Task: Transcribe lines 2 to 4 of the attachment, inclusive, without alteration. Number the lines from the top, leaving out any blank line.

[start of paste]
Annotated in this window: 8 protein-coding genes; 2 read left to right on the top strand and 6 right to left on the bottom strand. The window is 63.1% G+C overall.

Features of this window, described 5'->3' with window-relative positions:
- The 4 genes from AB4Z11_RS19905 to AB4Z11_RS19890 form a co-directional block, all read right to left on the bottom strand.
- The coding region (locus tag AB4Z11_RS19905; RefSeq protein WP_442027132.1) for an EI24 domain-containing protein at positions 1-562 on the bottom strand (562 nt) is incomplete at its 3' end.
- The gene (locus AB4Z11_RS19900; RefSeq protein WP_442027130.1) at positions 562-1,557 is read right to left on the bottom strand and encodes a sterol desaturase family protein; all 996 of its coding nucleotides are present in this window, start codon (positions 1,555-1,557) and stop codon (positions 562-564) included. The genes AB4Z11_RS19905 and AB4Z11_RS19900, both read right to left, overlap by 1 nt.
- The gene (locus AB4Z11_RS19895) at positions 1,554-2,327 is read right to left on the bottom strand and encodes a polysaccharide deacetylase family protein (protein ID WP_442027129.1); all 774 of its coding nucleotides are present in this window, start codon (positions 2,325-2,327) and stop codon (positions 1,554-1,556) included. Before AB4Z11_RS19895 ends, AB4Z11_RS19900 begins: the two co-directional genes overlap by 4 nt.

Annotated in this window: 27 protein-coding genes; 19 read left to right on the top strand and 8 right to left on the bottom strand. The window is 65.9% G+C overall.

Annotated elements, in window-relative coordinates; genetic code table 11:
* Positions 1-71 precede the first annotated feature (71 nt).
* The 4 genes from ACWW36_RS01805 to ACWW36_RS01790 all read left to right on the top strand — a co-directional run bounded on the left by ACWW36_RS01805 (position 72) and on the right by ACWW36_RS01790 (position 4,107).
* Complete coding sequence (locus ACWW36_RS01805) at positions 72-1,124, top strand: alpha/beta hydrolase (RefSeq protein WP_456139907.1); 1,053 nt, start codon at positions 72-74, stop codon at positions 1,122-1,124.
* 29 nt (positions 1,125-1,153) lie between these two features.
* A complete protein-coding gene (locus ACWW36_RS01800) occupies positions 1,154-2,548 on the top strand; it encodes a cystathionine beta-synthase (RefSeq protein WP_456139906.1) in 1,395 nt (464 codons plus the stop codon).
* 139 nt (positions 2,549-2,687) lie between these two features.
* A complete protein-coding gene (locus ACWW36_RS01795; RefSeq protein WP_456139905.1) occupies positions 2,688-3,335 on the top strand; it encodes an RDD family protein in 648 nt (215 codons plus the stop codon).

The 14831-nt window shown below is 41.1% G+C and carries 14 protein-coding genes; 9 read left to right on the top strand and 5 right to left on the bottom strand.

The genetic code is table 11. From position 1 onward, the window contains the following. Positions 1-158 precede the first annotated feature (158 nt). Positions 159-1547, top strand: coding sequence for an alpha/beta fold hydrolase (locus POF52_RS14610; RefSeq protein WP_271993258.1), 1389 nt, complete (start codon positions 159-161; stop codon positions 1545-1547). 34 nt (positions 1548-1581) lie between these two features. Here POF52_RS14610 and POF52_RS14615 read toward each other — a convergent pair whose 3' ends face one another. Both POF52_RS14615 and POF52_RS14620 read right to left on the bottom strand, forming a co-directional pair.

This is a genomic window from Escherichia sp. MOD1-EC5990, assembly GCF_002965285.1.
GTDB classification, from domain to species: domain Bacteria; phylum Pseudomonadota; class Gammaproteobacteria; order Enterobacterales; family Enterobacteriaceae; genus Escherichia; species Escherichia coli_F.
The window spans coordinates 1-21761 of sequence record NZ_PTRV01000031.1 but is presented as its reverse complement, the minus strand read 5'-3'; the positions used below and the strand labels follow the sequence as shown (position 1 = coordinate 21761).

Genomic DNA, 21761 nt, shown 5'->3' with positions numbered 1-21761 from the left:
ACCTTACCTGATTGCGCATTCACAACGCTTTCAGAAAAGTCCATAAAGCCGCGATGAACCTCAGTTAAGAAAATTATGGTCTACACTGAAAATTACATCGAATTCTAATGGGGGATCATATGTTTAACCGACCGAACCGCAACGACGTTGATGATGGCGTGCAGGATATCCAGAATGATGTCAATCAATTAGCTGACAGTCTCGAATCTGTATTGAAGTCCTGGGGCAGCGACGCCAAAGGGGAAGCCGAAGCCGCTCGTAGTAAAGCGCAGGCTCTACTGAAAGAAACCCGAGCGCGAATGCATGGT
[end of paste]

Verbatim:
Features of this window, described 5'->3' with window-relative positions:
- The 4 genes from AB4Z11_RS19905 to AB4Z11_RS19890 form a co-directional block, all read right to left on the bottom strand.
- The coding region (locus tag AB4Z11_RS19905; RefSeq protein WP_442027132.1) for an EI24 domain-containing protein at positions 1-562 on the bottom strand (562 nt) is incomplete at its 3' end.